Conservation Success Stories
Nina and Ron Coler
78 acres, Ashfield
Ron and Nina Coler are about as local as you can get. "I grew up in Buckland and Ron grew up in Ashfield. We met in high school," Nina Coler says. "We lived in the same dorm at Umass, Amherst."
But then they went away, to Norwell, Massachusetts, where Ron started an engineering and consulting firm. It was being away that brought them back, and caused them to place a Conservation Restriction on 78 acres of their land. "We chose Norwell because it had an old orchard, an old farm," Nina says. "We lived there seven years. Before we left it was gone—developed, congested and unpleasant. We saw first hand what can happen if land isn’t protected."
“Growing up here,” she continues, “we had such a connection to the land.” She recalls summer Sundays at Catamount Pond, skiing and cookouts in the snow “on other people’s land,” she says, “when you could go on trails in the woods.”
“We are very preservation-oriented,” Ron says. “We believe in envelopes for nature.” Their motivation to preserve came from their desire to protect the natural environment and the ecosystem, he says. They didn’t choose a “public use” option for their conservation restriction. Instead, they invite people to use it. They also reserved timber management rights, enabling them to cut firewood for non-commercial purposes, trail maintenance, and some additional specifics. Though they didn’t include their heirs in the decision-making process, Ron says, “We knew they were like-minded.”
Walking on a wide swath that cuts through a mix of hardwoods and evergreens, Ron says, “What we are on is a skimobile trail.” And the noise? “We don’t mind it,” Nina says. “We can see the lights at night.” There is some comfort in that, she explains, knowing someone is out there, enjoying the land.
They built their off-the-grid house and created a sustainable lifestyle at the end of a dirt road in Ashfield. They could have become self-contained, solitary. But that’s not their way.
Their driveway leads through an orchard, several garden plots, and past eight bee hives on a wagon surrounded by an electrified fence. “Bears had been destroying my hives,” Ron says, so he hung bacon slices on the fence. They quickly learned to stay away. Recently he watched bears grazing in the field, he says, “but they never went near it.”
An array of solar panels connects with 24 batteries, supplying enough electricity to power computers, television, radios, lights, all they need. Their cellar houses the batteries and an inverter which converts the DC power to AC. It also contains a large room with wine bottles lying on their sides, cork side out, row upon row. “People are always coming here to learn about bee-keeping and wine-making,” Nina says. And they have offered numerous tours to help others learn about “the off-grid way of life.”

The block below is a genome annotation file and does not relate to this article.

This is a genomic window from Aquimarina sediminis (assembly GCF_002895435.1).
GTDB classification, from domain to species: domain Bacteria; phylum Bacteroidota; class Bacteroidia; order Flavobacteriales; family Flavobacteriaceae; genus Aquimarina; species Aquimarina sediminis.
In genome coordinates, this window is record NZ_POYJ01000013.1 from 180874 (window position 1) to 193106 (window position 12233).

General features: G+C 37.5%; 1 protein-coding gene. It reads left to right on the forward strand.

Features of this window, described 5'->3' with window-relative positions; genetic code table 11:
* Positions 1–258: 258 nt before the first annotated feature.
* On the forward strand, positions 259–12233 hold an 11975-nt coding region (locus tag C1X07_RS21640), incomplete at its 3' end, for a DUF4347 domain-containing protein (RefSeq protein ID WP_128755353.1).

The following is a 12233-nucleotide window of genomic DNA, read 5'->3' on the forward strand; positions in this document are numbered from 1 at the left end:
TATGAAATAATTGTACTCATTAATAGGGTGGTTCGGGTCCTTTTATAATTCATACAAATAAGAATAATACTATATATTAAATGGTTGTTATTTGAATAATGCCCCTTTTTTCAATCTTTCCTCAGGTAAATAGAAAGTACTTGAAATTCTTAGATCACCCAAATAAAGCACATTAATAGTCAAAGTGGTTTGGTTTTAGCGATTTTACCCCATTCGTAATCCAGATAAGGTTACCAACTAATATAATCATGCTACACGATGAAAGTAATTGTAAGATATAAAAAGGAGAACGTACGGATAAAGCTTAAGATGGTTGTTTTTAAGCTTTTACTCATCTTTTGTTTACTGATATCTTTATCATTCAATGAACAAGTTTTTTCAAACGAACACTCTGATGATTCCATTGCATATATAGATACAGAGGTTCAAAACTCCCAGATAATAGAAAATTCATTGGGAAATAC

But their community involvement doesn’t stop there. Nina is now a member of the Franklin Land Trust Board of Directors, and both Colers have begun training to become volunteer stewards for FLT, which will entail monitoring other conserved properties on a yearly basis.
Nina is also an Ashfield volunteer park commissioner, hiring and keeping track of lifeguards and managing park property surrounding Ashfield Lake. She is on the board of the Ashfield Community Hall, and is in charge of hall rentals. She organizes the book sale for the fall festival. She is a skilled water color painter, and sells many of her paintings and prints at Shelburne Arts Coop where she is a member. She knits, hooks rugs, and then there is her newest pursuit—“I’m taking dance classes again after a 28 year hiatus,” she says. Nina has always been active in her community. “I was a full-time volunteer when the kids were in school,” she says. “I helped to start curbside recycling in Norwell.”
Much of Ron’s time is spent as a newly elected Select Board member in Ashfield. And, Nina adds, “He helps me in the park.”
For Ron, every old stone wall and foundation has meaning. “They’re a testament to the time when people built things to last generations. Each farmer could only accomplish so much in a lifetime so multiple generations were required to clear the land and scratch out a living. These old walls and remnant foundations are truly monuments to a time gone by and are certainly something to be respected and preserved.” Recently he researched and wrote an article about the genealogy of their land for the Ashfield Historical Society.
“Ron would never take apart a foundation or stone wall,” Nina says. “It’s sacrilegious. When we look at those cellar holes and foundations we know intimately what those people were like, because we’ve done a lot of research on them.”